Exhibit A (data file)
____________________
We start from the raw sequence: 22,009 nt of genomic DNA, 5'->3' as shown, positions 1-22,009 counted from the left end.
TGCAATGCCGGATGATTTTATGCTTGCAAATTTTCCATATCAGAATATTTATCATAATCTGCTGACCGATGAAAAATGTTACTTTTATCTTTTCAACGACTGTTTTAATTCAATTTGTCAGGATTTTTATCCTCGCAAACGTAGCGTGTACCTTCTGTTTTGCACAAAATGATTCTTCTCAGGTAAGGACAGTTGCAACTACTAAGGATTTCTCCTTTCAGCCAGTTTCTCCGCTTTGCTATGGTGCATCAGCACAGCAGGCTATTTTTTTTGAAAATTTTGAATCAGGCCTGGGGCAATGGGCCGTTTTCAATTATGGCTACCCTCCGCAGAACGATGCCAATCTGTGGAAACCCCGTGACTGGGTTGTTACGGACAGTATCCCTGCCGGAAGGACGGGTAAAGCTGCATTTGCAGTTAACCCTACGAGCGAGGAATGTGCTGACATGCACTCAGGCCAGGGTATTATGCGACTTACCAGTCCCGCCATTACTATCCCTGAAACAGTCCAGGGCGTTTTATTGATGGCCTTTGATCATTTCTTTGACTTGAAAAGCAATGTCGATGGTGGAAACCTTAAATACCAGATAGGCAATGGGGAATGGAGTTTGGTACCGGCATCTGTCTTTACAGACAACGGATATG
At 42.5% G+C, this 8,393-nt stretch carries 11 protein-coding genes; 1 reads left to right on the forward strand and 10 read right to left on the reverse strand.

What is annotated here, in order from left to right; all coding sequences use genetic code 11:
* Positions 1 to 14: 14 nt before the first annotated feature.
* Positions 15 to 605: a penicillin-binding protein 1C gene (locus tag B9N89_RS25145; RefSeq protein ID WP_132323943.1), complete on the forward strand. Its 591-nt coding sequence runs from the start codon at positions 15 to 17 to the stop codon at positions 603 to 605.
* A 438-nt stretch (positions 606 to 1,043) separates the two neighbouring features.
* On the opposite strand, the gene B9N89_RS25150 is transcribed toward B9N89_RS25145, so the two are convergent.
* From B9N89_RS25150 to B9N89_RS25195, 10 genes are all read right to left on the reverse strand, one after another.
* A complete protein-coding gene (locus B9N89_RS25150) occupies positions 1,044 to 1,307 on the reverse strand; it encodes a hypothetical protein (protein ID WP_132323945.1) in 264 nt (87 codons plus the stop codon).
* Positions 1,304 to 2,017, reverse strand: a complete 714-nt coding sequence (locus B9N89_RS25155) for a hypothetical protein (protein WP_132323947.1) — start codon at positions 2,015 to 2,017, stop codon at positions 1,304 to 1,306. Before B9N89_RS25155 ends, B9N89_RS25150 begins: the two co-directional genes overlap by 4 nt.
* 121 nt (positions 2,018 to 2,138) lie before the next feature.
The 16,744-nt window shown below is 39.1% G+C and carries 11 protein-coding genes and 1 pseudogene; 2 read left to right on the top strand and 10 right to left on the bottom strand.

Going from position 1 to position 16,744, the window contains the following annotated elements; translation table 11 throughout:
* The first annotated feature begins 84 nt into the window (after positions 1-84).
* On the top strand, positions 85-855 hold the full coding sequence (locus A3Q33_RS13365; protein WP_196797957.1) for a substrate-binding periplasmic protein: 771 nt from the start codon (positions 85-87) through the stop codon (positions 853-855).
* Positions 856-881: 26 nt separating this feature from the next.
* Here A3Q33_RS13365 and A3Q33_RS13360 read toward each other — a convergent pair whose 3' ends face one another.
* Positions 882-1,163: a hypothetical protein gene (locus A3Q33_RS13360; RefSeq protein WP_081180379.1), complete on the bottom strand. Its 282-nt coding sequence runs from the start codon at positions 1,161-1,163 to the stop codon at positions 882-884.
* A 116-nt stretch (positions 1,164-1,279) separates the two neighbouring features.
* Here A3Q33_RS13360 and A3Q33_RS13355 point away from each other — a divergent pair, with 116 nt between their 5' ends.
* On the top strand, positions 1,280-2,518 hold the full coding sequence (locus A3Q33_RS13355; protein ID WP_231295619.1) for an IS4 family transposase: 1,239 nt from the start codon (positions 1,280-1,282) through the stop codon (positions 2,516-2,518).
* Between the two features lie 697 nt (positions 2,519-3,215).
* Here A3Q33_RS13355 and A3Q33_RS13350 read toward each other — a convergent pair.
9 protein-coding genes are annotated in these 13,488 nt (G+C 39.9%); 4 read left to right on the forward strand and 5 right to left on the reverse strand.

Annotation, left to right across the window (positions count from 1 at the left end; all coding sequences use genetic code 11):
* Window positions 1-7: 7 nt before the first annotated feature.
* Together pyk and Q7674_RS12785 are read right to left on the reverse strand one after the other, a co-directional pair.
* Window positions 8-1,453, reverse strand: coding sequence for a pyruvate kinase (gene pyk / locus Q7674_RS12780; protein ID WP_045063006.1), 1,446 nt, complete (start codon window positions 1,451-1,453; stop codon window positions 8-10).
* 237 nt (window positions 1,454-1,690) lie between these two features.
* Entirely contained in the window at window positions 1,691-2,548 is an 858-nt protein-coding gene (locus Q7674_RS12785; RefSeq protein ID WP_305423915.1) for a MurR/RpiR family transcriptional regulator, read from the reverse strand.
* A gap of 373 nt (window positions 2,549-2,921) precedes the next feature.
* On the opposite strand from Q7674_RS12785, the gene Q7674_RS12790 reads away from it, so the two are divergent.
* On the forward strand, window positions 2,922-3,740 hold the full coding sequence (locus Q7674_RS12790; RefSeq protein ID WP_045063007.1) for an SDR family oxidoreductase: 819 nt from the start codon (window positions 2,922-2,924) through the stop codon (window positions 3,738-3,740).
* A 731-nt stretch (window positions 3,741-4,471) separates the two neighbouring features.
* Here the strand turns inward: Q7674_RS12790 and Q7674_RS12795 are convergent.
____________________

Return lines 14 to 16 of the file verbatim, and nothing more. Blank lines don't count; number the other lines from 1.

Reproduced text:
Going from position 1 to position 16,744, the window contains the following annotated elements; translation table 11 throughout:
* The first annotated feature begins 84 nt into the window (after positions 1-84).
* On the top strand, positions 85-855 hold the full coding sequence (locus A3Q33_RS13365; protein WP_196797957.1) for a substrate-binding periplasmic protein: 771 nt from the start codon (positions 85-87) through the stop codon (positions 853-855).